D.C. Circuit Vacates Key Element in HFC Rules under AIM Act
A new D.C. Circuit opinion addressed the limits of non-delegation doctrine, upheld the U.S. Environmental Protection Agency’s (EPA) authority to regulate HFC/HFO blends, and struck down the agency’s authority to enact “complementary” implementation measures. On June 20, 2023, the U.S. Court of Appeals for the D.C. Circuit released an opinion in Heating, Air Conditioning & Refrigeration Distributors International, et al. v. Environmental Protection Agency, U.S.C.A. Case No. 21-1251. The order vacates the agency’s rules requiring QR code labels and refillable containers for shipments of hydrofluorocarbon (HFCs). These rules were designed to assist with implementing the mandatory phasedown of HFCs under both the Kigali Amendment to the Montreal Protocol and the American Innovation and Manufacturing (AIM) Act, 42 U.S.C. § 7675 et seq. The court rejected two additional challenges to the HFC rules: it upheld EPA’s authority to regulate HFCs used in refrigerant blends and rejected a challenge to EPA’s authority based on the non-delegation doctrine.
Background on the HFC Phasedown under the Kigali Amendment and the AIM Act
HFCs are used in various everyday products, including air conditioning and refrigeration equipment. Under the Kigali Amendment to the Montreal Protocol, the United States and other nations agreed to phase out HFCs from many of these uses. This is a critical step in mitigating climate change, as HFCs can be hundreds to thousands of times more potent than carbon dioxide when they are released into the stratosphere. HFCs are a particularly important piece to the climate puzzle because the world’s demand for HFCs is accelerating rapidly as developing nations increase their demand for comfort items, such as air conditioning. According to the Institute for Governance & Sustainable Development, “[t]he market for room air conditioning is growing 10-15% per year in many emerging economies, including India, China, and Brazil . . . Ownership of room air conditioners in India, for example, is projected to increase to 73% in 2030 from 30% in 2020.”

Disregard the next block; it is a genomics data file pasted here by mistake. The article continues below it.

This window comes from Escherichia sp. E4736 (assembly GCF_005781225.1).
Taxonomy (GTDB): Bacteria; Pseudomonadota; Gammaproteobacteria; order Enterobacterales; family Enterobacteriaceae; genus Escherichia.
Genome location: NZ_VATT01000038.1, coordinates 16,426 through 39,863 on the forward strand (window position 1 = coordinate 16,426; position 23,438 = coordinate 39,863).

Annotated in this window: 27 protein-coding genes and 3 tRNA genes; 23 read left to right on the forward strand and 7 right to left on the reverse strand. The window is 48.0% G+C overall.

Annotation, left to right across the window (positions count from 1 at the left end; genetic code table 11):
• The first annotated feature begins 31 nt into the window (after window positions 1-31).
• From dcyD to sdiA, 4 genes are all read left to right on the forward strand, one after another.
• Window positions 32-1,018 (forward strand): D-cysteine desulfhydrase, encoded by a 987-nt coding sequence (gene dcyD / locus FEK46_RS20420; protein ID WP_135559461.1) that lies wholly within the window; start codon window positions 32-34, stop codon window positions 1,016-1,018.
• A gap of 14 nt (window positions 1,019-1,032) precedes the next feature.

The United States recently ratified the Kigali Amendment but had previously enacted analogous requirements under the AIM Act. Under the AIM Act, EPA created a program that limits the total amount of HFCs imported and produced in the United States, and allocates that limited amount among domestic importers and refrigerant manufacturers.
EPA’s Measures to Implement the HFC Phasedown
EPA has taken the position in implementing regulations and this litigation that the phasedown program would only work if it is rigorously enforced to ensure a limited volume of HFC molecules in the U.S. market.
To prevent circumvention, EPA adopted various rules to implement the phasedown, including the QR code requirement at issue in this case. Although the AIM Act itself did not direct EPA to adopt container labeling requirements, EPA cited 42 U.S.C. § 7675(e)(2)(b), which requires the agency to “ensure” an orderly HFC phasedown, and 42 U.S.C. § 7675(k)(1)(A), which allows the agency to “promulgate such regulations as are necessary to carry out” that phasedown.
EPA argued that the QR codes placed on cylinders are critical for cracking down on HFC smuggling from abroad because customs enforcement agents can track each HFC shipment and verify that they are linked to a specific party’s allocation allowances. Shipments containing disposable cylinders can circumvent the allocation program because HFCs can be hidden in those vessels and imported surreptitiously.
Reusable cylinders encourage recapture/reclamation and responsible lifecycle management of HFCs. Using reusable cylinders, technicians servicing air conditioning and refrigeration equipment can capture used HFC molecules, which can be taken to EPA-certified reclaimers to be cleaned and re-circulated into the marketplace, rather than into the atmosphere. Additionally, leftover HFCs contained in disposable cylinder “heels” leak into the environment, further contributing to climate change. Industry groups argued that EPA did not have authority under the AIM Act to ban non-refillable cylinders or to require electronic tracking of the reusable cylinders.